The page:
GCC host its annual Holocaust presentation

For seven years Holocaust specialist Paul Weiser has been invited to Glendale Community College to talk all things Holocaust. Weiser was once again welcomed by the Gauchos for his annual Holocaust presentation on Sept. 27 at 11:30 a.m. at the GCC Student Union. Students and faculty gathered in room SU-140D and SU-140E for what would be an insightful look into arguably the darkest time in world history.

Weiser began his presentation in 1933. He made it clear to his audience that although the killing did not start till 1942, that there was a process leading up to the eventual genocide of Jews, Gypsies, homosexuals, handicapped, and other minority groups affected during this time.

“When you talk about the Holocaust, you sort of just jump in, but so much preceded it that it doesn’t really give credit to the history.” said Weiser.

Weiser described how during 1933 there were only 500,000 Jews living in Germany which was by far the least amount of jews in one place in all of Europe. He mentioned that even though the Jews in Germany were obviously Jewish, that they were too assimilated into the German way of living that they considered themselves as much German as someone who wasn’t Jewish.

He even stated that 12,000 Jews gave their lives in the German military during World War I.

The belief that they were just as much German as anyone else is what would eventually be their downfall as 1942 neared.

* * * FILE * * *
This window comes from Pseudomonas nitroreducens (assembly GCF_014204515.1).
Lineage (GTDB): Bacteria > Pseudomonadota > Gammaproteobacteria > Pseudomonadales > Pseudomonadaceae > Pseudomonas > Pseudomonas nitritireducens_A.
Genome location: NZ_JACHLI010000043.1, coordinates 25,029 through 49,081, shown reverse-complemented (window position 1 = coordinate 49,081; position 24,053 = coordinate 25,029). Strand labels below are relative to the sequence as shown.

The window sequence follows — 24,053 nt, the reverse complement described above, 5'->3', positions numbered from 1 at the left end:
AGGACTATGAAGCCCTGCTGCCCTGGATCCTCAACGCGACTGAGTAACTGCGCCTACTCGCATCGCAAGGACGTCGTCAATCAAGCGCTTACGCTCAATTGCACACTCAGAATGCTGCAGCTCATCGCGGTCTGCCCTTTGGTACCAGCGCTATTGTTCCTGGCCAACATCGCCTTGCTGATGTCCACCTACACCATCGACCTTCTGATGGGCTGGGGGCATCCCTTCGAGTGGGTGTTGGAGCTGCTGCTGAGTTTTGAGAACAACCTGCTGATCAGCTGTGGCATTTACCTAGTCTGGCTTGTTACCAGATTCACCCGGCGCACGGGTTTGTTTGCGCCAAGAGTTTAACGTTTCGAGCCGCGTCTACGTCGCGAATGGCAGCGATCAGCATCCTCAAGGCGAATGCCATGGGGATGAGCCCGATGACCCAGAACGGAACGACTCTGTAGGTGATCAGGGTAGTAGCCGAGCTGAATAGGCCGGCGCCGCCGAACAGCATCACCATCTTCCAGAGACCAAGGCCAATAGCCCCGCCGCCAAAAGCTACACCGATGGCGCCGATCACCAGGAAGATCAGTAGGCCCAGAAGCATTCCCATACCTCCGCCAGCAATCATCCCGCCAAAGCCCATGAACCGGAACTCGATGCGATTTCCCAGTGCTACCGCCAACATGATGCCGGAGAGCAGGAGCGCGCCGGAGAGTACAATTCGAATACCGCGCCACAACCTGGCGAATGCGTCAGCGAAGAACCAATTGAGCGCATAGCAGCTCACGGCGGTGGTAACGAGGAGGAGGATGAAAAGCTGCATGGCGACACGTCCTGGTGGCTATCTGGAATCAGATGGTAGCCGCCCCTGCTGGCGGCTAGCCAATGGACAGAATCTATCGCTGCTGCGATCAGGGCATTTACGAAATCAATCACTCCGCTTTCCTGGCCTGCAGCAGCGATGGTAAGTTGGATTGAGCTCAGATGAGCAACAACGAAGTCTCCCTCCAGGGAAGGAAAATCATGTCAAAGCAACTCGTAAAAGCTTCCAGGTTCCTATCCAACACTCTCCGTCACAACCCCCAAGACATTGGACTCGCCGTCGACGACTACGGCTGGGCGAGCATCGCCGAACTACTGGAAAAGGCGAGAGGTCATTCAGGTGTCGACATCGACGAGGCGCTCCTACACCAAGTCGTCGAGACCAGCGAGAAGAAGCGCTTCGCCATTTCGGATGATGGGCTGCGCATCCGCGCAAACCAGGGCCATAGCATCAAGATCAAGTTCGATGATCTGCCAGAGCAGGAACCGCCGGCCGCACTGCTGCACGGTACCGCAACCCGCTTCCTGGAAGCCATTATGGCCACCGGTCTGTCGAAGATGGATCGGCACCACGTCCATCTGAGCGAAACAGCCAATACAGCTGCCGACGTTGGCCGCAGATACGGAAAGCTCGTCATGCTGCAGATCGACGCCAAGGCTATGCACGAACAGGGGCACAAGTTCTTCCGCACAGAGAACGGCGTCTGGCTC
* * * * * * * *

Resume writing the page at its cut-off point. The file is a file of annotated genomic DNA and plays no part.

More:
Weiser described that the first law against Jews was in 1933 which is known as the Law for the Reestablishment of the Civil Service. The law stated that if you were not Aryan, you could not work. However, the Nazi party did not mention what being an Aryan was so the very next the day the law was wiped out.

Once the Nazis had an idea of what an Aryan was, Weiser mentioned a couple of failed propaganda attempts that included competitions in Germany for most Aryan looking baby and soldier so they can be on posters. Once the baby and soldier were both chosen and stapled all across Germany, the Nazis found out they were both Jewish.

That went to show just how unprepared the Nazis were to label Jews as non-Aryan.

Just as Weiser was beginning to get to the meat of the Holocaust, 1 p.m. came around and it was time for him to cut his presentation short.

Although he was not able to get in depth about Hitler’s rise to power, or the actual killing that went on in the concentration camps, Weiser was able to inform the audience with what led up to the Holocaust. Something that many teachers or professors do not get into.

“We’re having genocide every day and I believe that if we are not aware of the past, then things can creep up on us once again,” said Psychology professor Dr. Deborah Van Marche.

Afterwards, students made sure to thank Weiser and even made sure to tell him to back next year.

“I joked in the beginning that until I get it right I’ll keep coming back,” said Weiser.

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